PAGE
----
Leo: This is a common thing. Everybody always wants some magic bullet.

Steve: Well, and the reason I wanted to address this is there are people who – I mean, and I understand the emotional side of this – who are really frustrated and annoyed by all the nonsense going on the ‘Net. And they want to take some action themselves to deal with the problem. It's like people who historically looked at their logs of Internet traffic and took the time to track down every random IP address that was sending junk at their IP and figure out who to send an email complaint letter to.

Leo: Or the same thing with spam, tracking it back to the, quote, “originating server” and complaining to the source.

Steve: Right. And phishing is the same sort of thing. So, I mean, I don't want to blunt Brian's enthusiasm for this. But, you know, my experience has been that you just, you know, you want as little involvement with this junk as possible. If you get phishing email, just delete it. You know, how much time do you have?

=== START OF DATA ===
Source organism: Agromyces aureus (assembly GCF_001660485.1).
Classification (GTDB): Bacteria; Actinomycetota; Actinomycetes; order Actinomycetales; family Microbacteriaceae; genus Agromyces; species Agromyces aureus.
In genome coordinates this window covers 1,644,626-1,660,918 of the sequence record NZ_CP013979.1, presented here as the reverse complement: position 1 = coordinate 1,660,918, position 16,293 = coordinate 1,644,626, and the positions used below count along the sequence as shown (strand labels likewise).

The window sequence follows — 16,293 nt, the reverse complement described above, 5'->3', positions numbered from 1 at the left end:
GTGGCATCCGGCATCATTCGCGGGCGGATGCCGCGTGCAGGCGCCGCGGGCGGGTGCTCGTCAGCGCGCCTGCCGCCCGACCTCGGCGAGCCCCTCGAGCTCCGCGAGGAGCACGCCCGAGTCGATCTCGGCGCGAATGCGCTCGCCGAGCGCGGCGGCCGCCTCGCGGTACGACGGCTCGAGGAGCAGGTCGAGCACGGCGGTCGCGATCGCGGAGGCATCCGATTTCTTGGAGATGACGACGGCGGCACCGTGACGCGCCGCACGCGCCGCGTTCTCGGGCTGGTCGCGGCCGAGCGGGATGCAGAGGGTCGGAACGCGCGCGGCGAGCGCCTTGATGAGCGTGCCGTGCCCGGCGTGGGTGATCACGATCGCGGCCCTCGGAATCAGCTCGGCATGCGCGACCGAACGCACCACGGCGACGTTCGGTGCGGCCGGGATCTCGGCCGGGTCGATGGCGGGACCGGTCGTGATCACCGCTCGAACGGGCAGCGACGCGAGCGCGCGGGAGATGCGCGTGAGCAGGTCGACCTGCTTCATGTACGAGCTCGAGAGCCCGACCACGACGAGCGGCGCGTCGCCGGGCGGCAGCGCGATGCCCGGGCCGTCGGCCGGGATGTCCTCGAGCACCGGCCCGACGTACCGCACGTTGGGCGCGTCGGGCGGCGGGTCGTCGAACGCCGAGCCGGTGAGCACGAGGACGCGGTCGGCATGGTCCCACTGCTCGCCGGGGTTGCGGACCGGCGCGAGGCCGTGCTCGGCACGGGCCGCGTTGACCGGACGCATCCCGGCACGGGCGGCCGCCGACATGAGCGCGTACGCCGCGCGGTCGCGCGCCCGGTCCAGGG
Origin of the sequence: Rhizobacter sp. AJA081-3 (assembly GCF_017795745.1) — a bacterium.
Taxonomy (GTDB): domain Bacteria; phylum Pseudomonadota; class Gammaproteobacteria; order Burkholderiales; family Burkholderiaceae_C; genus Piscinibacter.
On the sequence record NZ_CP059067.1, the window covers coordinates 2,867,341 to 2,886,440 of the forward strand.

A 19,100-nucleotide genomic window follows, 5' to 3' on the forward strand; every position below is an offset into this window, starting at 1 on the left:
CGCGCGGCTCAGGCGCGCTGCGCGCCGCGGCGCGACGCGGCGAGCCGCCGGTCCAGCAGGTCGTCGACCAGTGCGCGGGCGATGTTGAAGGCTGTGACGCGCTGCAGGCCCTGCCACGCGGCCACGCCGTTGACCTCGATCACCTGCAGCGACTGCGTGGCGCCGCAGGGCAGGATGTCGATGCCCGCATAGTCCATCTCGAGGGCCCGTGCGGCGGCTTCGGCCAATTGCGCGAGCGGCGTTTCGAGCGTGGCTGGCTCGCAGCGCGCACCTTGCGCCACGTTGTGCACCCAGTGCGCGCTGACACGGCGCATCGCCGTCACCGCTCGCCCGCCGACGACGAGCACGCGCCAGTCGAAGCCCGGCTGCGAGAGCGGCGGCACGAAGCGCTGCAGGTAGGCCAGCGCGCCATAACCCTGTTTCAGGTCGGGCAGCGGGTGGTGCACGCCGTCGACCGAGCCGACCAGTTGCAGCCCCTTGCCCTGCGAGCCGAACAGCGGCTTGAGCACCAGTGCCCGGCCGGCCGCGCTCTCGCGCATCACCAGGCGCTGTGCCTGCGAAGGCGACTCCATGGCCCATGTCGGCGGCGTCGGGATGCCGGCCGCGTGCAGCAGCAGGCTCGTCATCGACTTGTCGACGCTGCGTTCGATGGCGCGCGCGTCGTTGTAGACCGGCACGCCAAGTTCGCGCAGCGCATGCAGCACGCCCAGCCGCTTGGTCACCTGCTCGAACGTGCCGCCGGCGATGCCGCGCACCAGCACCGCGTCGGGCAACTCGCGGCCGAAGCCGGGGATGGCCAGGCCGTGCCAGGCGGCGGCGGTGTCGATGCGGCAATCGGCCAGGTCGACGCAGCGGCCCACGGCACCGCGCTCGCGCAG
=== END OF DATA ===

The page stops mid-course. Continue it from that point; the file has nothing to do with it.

Leo: Well, there's a legitimate security concern here, too. By clicking on that link in the email, he's going to a website, and he doesn't know what malware might also exist on that website. It's not merely a form.

Steve: That's a very good point. In fact, by having any involvement with email that you suspect is not legitimate, I mean, he says he knew it was phishing email. The only proper thing to do is delete it.

Leo: Hit the delete key.

Steve: It really is the right thing.

Leo: And just get in the habit of not clicking links in email, period, no matter who they come from. Don't click links in email. That's a very dangerous thing to do.

Steve: Yeah.